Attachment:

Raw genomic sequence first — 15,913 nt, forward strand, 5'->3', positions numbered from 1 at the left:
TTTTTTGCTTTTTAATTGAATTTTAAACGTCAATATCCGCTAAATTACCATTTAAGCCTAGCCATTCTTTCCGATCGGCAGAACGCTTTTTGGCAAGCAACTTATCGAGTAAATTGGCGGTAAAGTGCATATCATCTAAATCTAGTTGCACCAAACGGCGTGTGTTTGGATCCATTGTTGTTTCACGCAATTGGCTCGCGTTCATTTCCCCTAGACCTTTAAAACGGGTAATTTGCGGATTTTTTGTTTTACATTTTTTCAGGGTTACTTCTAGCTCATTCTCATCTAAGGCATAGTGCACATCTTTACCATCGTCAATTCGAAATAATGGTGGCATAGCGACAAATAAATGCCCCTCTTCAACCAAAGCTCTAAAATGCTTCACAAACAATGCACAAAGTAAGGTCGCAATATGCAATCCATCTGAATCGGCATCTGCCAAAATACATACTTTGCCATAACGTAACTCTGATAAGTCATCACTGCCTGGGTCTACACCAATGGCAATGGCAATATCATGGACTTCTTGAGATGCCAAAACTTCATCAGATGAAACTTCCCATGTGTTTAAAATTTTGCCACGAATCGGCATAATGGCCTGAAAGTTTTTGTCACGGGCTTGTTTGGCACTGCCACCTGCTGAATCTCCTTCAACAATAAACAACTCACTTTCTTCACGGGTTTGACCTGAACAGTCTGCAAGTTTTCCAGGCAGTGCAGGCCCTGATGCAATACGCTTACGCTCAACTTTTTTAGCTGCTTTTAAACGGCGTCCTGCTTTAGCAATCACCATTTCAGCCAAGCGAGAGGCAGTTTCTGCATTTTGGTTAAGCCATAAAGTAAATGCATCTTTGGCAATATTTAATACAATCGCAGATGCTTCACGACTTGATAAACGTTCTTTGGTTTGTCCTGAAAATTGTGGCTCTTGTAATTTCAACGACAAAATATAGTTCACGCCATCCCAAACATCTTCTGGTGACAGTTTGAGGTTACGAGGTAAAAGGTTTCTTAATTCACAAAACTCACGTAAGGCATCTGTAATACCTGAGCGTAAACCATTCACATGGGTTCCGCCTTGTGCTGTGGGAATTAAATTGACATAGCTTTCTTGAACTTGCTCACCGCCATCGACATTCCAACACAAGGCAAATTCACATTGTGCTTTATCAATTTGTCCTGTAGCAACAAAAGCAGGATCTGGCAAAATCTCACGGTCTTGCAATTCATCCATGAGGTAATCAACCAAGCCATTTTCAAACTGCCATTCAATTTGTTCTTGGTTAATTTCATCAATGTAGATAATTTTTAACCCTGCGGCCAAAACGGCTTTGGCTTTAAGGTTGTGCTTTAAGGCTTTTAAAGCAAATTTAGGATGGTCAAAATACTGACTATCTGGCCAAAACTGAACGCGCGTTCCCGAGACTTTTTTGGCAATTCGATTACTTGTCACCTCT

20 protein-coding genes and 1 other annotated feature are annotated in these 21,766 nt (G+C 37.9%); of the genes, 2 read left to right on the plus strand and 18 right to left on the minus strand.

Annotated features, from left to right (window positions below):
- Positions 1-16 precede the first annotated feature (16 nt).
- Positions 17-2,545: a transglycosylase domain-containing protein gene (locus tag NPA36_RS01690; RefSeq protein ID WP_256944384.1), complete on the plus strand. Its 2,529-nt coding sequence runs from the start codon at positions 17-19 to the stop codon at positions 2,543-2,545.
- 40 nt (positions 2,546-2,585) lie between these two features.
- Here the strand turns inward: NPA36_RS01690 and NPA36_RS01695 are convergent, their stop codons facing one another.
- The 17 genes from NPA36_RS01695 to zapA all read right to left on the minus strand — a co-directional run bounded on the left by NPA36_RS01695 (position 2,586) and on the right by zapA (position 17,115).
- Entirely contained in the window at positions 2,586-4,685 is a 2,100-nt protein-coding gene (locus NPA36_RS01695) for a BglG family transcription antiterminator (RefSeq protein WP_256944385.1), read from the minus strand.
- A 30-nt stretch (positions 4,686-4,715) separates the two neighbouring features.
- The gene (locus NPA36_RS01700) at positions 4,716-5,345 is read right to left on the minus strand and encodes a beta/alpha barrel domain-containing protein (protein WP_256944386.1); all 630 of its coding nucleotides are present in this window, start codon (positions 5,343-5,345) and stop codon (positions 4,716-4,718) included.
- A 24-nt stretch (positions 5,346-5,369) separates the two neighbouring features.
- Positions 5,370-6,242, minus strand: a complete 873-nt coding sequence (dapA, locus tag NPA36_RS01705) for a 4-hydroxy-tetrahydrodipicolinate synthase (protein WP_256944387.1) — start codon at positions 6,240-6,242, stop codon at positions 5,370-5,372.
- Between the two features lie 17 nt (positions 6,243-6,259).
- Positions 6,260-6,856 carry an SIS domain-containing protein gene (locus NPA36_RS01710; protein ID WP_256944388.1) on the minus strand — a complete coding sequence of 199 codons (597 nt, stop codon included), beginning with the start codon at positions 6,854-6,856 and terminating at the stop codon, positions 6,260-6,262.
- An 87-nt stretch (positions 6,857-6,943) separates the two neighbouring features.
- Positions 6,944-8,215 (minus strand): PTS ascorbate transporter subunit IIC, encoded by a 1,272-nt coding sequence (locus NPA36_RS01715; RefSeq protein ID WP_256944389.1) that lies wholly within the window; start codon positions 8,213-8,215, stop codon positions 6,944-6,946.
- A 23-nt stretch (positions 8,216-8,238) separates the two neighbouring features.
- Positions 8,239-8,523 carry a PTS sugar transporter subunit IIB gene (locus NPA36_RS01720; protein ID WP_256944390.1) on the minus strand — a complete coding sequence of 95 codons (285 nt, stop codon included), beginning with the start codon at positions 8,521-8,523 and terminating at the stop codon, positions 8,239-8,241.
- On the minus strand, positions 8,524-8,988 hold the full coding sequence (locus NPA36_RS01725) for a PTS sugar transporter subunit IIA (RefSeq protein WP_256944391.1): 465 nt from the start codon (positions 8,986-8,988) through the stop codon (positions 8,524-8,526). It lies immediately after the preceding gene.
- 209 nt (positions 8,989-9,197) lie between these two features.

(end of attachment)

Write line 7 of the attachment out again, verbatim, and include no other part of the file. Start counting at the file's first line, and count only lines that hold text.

- 40 nt (positions 2,546-2,585) lie between these two features.